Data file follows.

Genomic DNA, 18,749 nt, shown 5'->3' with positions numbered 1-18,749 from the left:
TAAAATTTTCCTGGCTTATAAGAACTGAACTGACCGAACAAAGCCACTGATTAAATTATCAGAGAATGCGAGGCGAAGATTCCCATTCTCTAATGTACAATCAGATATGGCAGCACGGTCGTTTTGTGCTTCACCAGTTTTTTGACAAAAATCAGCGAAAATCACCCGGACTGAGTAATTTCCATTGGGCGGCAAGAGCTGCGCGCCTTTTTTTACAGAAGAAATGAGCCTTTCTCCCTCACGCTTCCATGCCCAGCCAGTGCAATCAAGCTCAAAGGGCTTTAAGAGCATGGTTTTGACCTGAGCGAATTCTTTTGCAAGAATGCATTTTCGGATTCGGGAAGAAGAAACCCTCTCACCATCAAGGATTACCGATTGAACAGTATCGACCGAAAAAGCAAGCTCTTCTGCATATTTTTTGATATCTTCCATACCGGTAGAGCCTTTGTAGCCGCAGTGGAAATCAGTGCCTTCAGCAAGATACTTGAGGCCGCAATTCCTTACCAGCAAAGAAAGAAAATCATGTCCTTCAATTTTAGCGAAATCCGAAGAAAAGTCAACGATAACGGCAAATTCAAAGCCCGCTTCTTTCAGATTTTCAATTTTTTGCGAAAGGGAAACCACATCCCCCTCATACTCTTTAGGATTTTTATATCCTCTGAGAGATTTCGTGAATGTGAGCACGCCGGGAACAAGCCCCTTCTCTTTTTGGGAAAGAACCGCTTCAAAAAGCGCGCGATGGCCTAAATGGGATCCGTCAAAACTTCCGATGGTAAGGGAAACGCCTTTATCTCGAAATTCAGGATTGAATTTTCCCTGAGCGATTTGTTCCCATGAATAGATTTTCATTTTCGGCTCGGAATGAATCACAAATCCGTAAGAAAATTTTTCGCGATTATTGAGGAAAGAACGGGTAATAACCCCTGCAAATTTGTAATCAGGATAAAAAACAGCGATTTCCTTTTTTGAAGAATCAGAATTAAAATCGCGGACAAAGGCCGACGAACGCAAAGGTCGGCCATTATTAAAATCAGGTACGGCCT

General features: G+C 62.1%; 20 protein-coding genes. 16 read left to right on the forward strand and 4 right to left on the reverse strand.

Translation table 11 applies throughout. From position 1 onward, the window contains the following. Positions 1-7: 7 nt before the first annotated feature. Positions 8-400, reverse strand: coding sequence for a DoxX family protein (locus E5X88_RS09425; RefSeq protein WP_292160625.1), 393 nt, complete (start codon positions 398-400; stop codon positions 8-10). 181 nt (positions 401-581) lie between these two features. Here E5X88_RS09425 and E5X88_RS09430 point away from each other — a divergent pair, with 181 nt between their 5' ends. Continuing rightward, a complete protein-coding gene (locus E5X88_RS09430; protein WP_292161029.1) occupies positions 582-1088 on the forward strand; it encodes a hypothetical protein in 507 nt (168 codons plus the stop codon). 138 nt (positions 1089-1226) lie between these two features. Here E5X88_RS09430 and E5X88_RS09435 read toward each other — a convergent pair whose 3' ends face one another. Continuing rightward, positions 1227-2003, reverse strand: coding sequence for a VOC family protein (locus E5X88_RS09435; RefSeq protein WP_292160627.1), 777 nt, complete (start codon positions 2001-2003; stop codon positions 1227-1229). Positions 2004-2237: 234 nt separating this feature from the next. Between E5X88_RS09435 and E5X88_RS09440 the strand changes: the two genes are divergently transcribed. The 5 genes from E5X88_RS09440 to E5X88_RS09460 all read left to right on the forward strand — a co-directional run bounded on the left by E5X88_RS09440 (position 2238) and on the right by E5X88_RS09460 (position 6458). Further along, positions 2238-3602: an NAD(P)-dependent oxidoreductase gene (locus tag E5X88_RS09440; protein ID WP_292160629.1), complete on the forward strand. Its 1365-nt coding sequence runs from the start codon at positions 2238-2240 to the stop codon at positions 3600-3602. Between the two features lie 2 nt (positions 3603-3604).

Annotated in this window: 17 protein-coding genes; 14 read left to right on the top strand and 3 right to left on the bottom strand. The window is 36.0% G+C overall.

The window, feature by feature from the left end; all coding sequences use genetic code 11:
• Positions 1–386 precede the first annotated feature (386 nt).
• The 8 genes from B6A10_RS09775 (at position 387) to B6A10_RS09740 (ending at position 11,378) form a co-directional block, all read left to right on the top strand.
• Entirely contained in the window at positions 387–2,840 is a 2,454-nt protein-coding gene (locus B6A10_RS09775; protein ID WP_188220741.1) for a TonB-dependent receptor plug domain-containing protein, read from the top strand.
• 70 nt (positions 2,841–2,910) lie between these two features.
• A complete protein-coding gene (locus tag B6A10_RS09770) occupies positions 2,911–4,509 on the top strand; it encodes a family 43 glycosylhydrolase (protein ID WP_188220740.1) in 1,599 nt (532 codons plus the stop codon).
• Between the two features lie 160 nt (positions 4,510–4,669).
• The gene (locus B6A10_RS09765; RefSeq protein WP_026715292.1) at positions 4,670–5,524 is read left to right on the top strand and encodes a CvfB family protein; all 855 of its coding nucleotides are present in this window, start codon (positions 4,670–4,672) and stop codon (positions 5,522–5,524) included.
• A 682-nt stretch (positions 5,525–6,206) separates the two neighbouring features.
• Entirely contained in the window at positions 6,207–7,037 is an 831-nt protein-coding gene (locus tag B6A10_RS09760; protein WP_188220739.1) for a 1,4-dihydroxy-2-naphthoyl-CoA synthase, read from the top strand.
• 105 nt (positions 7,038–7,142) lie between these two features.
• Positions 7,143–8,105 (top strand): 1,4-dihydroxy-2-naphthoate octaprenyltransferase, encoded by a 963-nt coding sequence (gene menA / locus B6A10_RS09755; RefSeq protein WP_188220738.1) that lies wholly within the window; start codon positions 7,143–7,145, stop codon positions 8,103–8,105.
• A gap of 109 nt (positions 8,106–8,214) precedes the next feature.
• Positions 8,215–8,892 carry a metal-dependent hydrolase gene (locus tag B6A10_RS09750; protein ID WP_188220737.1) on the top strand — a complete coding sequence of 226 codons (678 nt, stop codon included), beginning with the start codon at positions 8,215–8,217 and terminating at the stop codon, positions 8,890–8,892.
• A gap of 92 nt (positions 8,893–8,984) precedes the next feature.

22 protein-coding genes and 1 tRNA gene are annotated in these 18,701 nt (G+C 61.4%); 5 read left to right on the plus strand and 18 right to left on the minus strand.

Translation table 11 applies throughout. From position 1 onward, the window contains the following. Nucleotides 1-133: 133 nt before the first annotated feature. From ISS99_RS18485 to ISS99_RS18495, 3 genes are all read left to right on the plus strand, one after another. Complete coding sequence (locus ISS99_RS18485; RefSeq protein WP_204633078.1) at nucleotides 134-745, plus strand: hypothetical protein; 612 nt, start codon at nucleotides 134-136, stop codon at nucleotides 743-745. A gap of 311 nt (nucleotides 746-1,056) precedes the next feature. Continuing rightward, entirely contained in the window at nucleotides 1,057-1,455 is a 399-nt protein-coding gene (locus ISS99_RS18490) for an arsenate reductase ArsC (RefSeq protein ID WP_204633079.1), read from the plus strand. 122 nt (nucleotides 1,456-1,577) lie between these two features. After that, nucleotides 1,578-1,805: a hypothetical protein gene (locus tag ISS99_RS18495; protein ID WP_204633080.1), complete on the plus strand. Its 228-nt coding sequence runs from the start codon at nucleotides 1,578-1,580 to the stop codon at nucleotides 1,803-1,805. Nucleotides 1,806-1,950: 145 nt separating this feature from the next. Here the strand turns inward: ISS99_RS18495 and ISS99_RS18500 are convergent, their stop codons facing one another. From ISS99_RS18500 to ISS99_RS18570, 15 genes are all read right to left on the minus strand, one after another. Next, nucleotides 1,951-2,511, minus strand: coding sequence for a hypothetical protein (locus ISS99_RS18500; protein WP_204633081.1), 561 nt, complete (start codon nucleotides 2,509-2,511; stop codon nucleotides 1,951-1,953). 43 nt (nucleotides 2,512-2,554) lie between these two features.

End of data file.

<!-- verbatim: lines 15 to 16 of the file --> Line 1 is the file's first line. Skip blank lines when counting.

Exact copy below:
• Entirely contained in the window at positions 6,207–7,037 is an 831-nt protein-coding gene (locus tag B6A10_RS09760; protein WP_188220739.1) for a 1,4-dihydroxy-2-naphthoyl-CoA synthase, read from the top strand.
• 105 nt (positions 7,038–7,142) lie between these two features.